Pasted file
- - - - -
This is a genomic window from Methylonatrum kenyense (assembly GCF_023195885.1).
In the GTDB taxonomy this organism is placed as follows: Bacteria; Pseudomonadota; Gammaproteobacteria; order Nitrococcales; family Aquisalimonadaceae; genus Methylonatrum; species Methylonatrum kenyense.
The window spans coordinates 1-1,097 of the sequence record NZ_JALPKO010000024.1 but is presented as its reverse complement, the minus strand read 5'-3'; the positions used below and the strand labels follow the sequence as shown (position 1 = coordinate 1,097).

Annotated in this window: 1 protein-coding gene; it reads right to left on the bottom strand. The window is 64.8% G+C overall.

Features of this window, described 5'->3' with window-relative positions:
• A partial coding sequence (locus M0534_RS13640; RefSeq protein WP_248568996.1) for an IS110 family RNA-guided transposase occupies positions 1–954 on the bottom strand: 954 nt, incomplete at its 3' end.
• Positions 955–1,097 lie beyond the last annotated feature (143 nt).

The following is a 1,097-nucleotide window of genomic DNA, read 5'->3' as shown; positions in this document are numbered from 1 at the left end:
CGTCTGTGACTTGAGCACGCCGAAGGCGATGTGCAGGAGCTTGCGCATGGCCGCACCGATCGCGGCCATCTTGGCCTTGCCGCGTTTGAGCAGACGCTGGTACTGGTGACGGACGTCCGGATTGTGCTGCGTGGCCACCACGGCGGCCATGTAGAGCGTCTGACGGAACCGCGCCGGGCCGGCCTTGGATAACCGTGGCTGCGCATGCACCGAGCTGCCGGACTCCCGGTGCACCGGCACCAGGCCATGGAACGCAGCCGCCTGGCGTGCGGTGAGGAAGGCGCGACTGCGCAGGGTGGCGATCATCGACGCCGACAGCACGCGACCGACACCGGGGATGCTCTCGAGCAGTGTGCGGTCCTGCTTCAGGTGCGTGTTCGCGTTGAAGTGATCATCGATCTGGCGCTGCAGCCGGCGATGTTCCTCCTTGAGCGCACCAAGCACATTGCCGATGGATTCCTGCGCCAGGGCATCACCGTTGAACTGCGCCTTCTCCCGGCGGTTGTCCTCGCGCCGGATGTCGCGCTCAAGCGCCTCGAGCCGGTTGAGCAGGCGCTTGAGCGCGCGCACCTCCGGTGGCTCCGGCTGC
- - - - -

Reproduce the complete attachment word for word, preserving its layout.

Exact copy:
This is a genomic window from Methylonatrum kenyense (assembly GCF_023195885.1).
In the GTDB taxonomy this organism is placed as follows: Bacteria; Pseudomonadota; Gammaproteobacteria; order Nitrococcales; family Aquisalimonadaceae; genus Methylonatrum; species Methylonatrum kenyense.
The window spans coordinates 1-1,097 of the sequence record NZ_JALPKO010000024.1 but is presented as its reverse complement, the minus strand read 5'-3'; the positions used below and the strand labels follow the sequence as shown (position 1 = coordinate 1,097).

Annotated in this window: 1 protein-coding gene; it reads right to left on the bottom strand. The window is 64.8% G+C overall.

Features of this window, described 5'->3' with window-relative positions:
• A partial coding sequence (locus M0534_RS13640; RefSeq protein WP_248568996.1) for an IS110 family RNA-guided transposase occupies positions 1–954 on the bottom strand: 954 nt, incomplete at its 3' end.
• Positions 955–1,097 lie beyond the last annotated feature (143 nt).

The following is a 1,097-nucleotide window of genomic DNA, read 5'->3' as shown; positions in this document are numbered from 1 at the left end:
CGTCTGTGACTTGAGCACGCCGAAGGCGATGTGCAGGAGCTTGCGCATGGCCGCACCGATCGCGGCCATCTTGGCCTTGCCGCGTTTGAGCAGACGCTGGTACTGGTGACGGACGTCCGGATTGTGCTGCGTGGCCACCACGGCGGCCATGTAGAGCGTCTGACGGAACCGCGCCGGGCCGGCCTTGGATAACCGTGGCTGCGCATGCACCGAGCTGCCGGACTCCCGGTGCACCGGCACCAGGCCATGGAACGCAGCCGCCTGGCGTGCGGTGAGGAAGGCGCGACTGCGCAGGGTGGCGATCATCGACGCCGACAGCACGCGACCGACACCGGGGATGCTCTCGAGCAGTGTGCGGTCCTGCTTCAGGTGCGTGTTCGCGTTGAAGTGATCATCGATCTGGCGCTGCAGCCGGCGATGTTCCTCCTTGAGCGCACCAAGCACATTGCCGATGGATTCCTGCGCCAGGGCATCACCGTTGAACTGCGCCTTCTCCCGGCGGTTGTCCTCGCGCCGGATGTCGCGCTCAAGCGCCTCGAGCCGGTTGAGCAGGCGCTTGAGCGCGCGCACCTCCGGTGGCTCCGGCTGC